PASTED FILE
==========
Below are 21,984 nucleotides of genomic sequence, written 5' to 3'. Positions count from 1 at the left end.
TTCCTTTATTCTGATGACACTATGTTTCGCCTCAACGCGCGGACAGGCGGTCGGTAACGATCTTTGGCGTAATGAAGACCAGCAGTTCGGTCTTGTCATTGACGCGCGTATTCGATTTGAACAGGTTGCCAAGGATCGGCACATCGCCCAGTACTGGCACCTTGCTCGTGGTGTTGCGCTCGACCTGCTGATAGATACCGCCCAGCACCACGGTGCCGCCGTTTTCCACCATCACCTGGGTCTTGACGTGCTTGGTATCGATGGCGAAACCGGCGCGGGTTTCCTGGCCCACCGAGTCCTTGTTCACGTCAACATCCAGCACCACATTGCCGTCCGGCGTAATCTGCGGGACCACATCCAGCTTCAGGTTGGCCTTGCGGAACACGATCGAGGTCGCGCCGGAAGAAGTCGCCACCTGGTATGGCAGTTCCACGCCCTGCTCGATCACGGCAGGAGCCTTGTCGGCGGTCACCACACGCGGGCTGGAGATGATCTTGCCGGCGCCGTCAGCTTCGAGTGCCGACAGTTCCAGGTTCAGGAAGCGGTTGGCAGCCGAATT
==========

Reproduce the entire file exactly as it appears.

Below are 21,984 nucleotides of genomic sequence, written 5' to 3'. Positions count from 1 at the left end.
TTCCTTTATTCTGATGACACTATGTTTCGCCTCAACGCGCGGACAGGCGGTCGGTAACGATCTTTGGCGTAATGAAGACCAGCAGTTCGGTCTTGTCATTGACGCGCGTATTCGATTTGAACAGGTTGCCAAGGATCGGCACATCGCCCAGTACTGGCACCTTGCTCGTGGTGTTGCGCTCGACCTGCTGATAGATACCGCCCAGCACCACGGTGCCGCCGTTTTCCACCATCACCTGGGTCTTGACGTGCTTGGTATCGATGGCGAAACCGGCGCGGGTTTCCTGGCCCACCGAGTCCTTGTTCACGTCAACATCCAGCACCACATTGCCGTCCGGCGTAATCTGCGGGACCACATCCAGCTTCAGGTTGGCCTTGCGGAACACGATCGAGGTCGCGCCGGAAGAAGTCGCCACCTGGTATGGCAGTTCCACGCCCTGCTCGATCACGGCAGGAGCCTTGTCGGCGGTCACCACACGCGGGCTGGAGATGATCTTGCCGGCGCCGTCAGCTTCGAGTGCCGACAGTTCCAGGTTCAGGAAGCGGTTGGCAGCCGAATT